HOW A SMALL CAR INSPIRED A GREAT LOVE.
Motoring journalist Sophie Williamson-Stothert has driven many exceptional cars, but the only one parked in her heart is the MINI. To mark the launch of the new 3- and 5-door Hatch, the Brit describes her deep affection for the brand – and why millions of fans feel the same way about it.
My passion for the mighty little MINI began when I was 12 years old; the year my dad built me my first racing car – a classic MINI shell featuring a roll cage and tuned engine – and let me loose on short circuit ovals. I wasn’t too bad, either, collecting my fair share of trophies and earning my spot on the championship leader board against a predominantly male-dominated grid.
In my mind, I was competing in an – albeit distant – relative of the historic rally world’s superstar, bearing the license plate 33 EJB – the mighty MINI Cooper that won the 1964 Monte Carlo Rally piloted by legendary Northern Irish driver, Paddy Hopkirk MBE. This was my first taste of the best-selling trait the MINI is lovingly known for – its go-kart handling. If I asked you to name one car that has the potential to build communities and quench even the most talented driver’s thirst for behind-the-wheel satisfaction, I’m confident that you would at least visualise a MINI – classic icon or modern machine. The MINI, past and present, is so much more than just a car; it’s a lifestyle. It represents individuality and freedom of expression. What’s more, in its modern form, the MINI is even more accessible. It comes in a variety of sizes and with a range of gadgets and gizmos, such as interior mood lighting, to improve driver and passenger satisfaction. This year is a very special one for fans of the brand. MINI has not only unveiled a new version of the classic MINI 3-door Hatch, but also given its big brother, the 5-door model, a brand-new face that is friendlier, sportier – quite simply, cooler. A glance at these two cars in the photos framing this text clearly shows that the brand is moving boldly forward. Standstill is not an option.
MINI aims to lead on all fronts – design, technology and sustainability – but never neglects its own brand DNA: small car, fun to drive, and a look that never goes out of style. It’s this mix that electrifies fans like me, and when our community sees these brand-new MINIs, warm memories stir within us. Ever since Sir Alec Issigonis’ first MINI rolled off its British production line in 1959, the iconic small car inspired a cult following, earning the respect and love of thousands of enthusiastic fans across the world – on the road, on the race circuit and on a rally stage. This car, after all, was designed to help get families motoring again at an affordable price, following the Suez fuel crisis of 1956. Fast forward six decades to 2020 and the MINI continues to take the world by storm, just as its predecessor once did.
I’m proud to say that I am one of those dedicated fans and, since I could reach the pedals, I’ve been a MINI driver and owner. My love for MINI intensified when I turned 17 and purchased my first road car – a 2002 MINI Cooper, lovingly known as Minty. Since I’d fallen in love with a classic MINI at such a young age, there was never any doubt that my first road car would be of the same DNA. Only, this time, I was about to fall head-over-wheels for a brand, not just a badge.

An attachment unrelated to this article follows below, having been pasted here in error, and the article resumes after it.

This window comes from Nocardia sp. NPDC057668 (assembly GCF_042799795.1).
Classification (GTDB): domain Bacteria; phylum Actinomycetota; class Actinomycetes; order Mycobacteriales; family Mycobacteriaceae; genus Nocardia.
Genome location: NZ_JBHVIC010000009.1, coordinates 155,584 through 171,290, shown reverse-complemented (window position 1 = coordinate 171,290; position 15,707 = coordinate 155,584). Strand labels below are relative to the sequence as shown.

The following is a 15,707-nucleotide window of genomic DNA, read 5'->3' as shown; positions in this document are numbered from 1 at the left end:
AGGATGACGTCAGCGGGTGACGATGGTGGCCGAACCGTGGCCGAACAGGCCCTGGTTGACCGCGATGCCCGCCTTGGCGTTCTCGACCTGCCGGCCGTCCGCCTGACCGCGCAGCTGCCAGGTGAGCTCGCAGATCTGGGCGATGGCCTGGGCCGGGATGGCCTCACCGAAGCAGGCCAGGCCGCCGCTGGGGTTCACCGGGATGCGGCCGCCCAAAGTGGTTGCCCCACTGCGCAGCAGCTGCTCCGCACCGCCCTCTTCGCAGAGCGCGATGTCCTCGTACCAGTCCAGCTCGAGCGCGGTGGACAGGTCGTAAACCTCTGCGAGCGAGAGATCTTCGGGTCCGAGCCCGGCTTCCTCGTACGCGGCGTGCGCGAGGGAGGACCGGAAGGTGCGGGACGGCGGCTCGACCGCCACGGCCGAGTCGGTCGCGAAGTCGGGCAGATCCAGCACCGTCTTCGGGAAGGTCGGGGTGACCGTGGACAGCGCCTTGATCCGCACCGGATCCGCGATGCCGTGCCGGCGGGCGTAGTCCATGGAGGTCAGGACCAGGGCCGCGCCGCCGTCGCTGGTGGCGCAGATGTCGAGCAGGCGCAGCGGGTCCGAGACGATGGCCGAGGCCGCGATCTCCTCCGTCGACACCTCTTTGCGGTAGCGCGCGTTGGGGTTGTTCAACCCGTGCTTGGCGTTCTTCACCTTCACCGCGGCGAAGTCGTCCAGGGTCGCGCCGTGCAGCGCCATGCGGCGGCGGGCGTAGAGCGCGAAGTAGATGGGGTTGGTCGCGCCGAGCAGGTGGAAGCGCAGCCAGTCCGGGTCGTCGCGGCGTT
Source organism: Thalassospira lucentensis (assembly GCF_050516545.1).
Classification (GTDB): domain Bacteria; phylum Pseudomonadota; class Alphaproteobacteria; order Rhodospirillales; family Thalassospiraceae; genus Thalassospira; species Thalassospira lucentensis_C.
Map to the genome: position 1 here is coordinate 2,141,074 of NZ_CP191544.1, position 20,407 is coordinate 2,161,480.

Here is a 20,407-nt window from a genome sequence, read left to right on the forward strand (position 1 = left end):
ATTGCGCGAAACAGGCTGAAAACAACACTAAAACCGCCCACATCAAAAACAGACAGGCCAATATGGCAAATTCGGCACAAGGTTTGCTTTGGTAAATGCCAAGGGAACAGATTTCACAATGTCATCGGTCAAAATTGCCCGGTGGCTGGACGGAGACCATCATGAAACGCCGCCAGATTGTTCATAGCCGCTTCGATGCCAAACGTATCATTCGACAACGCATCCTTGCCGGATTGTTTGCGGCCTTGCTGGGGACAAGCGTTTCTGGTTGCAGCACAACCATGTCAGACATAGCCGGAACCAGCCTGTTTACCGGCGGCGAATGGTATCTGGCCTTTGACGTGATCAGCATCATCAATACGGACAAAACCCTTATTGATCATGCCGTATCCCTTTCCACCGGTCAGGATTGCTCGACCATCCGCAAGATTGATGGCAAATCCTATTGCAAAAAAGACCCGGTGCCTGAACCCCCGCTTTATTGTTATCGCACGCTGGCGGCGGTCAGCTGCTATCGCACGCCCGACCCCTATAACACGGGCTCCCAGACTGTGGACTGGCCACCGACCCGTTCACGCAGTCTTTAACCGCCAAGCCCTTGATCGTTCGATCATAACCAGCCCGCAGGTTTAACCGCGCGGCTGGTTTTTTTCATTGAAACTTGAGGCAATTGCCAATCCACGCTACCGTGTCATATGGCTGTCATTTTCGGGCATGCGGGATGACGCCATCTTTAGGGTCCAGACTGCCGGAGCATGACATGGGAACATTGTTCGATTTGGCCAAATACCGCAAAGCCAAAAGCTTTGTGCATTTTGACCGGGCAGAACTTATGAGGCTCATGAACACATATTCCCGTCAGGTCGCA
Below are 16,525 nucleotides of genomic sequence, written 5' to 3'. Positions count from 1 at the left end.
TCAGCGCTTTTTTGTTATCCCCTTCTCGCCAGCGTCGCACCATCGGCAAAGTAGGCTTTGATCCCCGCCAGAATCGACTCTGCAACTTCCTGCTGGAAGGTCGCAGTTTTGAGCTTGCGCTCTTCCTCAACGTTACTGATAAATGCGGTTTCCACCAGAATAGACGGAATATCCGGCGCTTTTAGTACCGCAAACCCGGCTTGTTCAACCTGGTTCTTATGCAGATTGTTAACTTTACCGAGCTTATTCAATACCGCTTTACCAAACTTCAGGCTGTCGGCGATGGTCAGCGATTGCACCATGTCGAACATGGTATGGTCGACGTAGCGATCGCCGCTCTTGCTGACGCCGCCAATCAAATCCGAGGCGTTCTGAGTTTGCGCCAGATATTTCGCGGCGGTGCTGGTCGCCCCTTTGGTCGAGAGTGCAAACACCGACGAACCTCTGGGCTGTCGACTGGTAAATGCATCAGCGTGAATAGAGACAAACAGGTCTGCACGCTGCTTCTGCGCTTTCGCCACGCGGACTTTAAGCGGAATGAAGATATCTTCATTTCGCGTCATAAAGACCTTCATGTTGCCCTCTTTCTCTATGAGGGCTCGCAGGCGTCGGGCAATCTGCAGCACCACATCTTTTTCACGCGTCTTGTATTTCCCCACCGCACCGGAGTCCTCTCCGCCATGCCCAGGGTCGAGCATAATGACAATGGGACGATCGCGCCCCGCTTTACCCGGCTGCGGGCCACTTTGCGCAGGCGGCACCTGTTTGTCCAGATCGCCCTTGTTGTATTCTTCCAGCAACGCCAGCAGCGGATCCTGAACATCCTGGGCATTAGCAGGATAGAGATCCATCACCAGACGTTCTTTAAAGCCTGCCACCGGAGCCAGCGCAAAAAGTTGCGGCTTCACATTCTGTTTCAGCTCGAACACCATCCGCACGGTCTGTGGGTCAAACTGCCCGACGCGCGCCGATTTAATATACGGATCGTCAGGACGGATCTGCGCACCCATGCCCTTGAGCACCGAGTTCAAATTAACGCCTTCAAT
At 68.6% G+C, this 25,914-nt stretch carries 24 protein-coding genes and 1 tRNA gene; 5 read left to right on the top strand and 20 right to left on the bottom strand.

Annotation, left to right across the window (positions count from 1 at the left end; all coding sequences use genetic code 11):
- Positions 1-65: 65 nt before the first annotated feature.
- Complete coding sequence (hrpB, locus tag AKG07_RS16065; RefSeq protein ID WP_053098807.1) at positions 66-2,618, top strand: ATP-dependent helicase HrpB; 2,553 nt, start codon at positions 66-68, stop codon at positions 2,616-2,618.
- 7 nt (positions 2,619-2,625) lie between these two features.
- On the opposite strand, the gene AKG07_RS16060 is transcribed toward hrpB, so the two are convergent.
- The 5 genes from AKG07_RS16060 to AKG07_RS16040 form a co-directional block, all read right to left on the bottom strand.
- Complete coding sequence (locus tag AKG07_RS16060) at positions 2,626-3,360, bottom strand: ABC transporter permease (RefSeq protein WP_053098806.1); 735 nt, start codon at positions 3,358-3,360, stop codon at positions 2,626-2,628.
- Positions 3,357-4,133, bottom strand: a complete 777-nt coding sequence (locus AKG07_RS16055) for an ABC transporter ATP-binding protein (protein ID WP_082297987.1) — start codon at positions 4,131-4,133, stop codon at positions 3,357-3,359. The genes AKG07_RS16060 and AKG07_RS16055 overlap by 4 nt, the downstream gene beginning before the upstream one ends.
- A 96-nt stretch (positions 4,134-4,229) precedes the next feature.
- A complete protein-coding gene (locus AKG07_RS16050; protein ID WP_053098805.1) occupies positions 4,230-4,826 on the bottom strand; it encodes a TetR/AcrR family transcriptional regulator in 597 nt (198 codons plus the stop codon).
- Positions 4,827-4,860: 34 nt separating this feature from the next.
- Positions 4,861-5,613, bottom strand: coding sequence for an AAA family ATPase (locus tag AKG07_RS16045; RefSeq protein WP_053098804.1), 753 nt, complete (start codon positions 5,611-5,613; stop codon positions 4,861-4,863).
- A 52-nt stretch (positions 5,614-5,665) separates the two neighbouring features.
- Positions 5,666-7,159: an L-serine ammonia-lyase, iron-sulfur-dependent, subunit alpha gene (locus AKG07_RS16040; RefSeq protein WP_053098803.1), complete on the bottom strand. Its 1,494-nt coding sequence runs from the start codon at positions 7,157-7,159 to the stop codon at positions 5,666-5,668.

I was pleasantly surprised at how similar the modern MINI handled in comparison to the little pocket rocket it’s based on – throw it into a corner and it’ll stick like glue! You can’t argue that the retro reincarnation of the little car was notably larger than the tiny chassis it was based on, but that didn’t impair its balance when cornering or prevent them from combining signature characteristics ofIssigonis’ or even the late classic MINI of the 1980s in its styling, too: a cute, downward-sloping chrome grille and prominent, rounded headlights.
I’ve never felt more comfortable with a group of strangers than when reminiscing with MINI enthusiasts.
BMW hasn’t only managed to resurrect a classic, it’s also managed to recreate and redesign many of its variants. The Clubman, for example, which was a popular state car in the 1960s, and the Countryman, which has grown from a wagon into a family-friendly SUV. It’s safe to say that my little racing car and the arrival of Minty on passing my driving test gave me a bug for a car that, even now, sparks great joy in my life. I’ve almost only ever owned MINIs. In 2010, I had saved enough pennies to buy a second car, another 2004 MINI Cooper -tuned at one of the hottest MINI tuners in the UK and sporting quirky extras, such as upgraded alloy wheels, brakes and callipers – which became my companion for MINI shows and events. My little family of MINI motors grew further in 2016when I traded in my only non-MINI car for a 2013 MINICooper SD – my little workhorse, lovingly known as DizzyDiesel – and my dad and I finally found the perfect restoration project we’d be searching for – a 1989 MINIMayfair, which we named Pearl to match her beautiful pearly paintwork. My little Pearl really is my pride and joy and was one of three special cars in attendance at my wedding, escorting my husband and I from the church to our reception – in style!
One may be red and the other one blue, but both little cars come with a “fun guarantee”. The MINI spreads happiness wherever it turn up (left and facing page). And as our author quite rightly claims, this iconic car enjoys a cult following of enthusiastic fans across the world.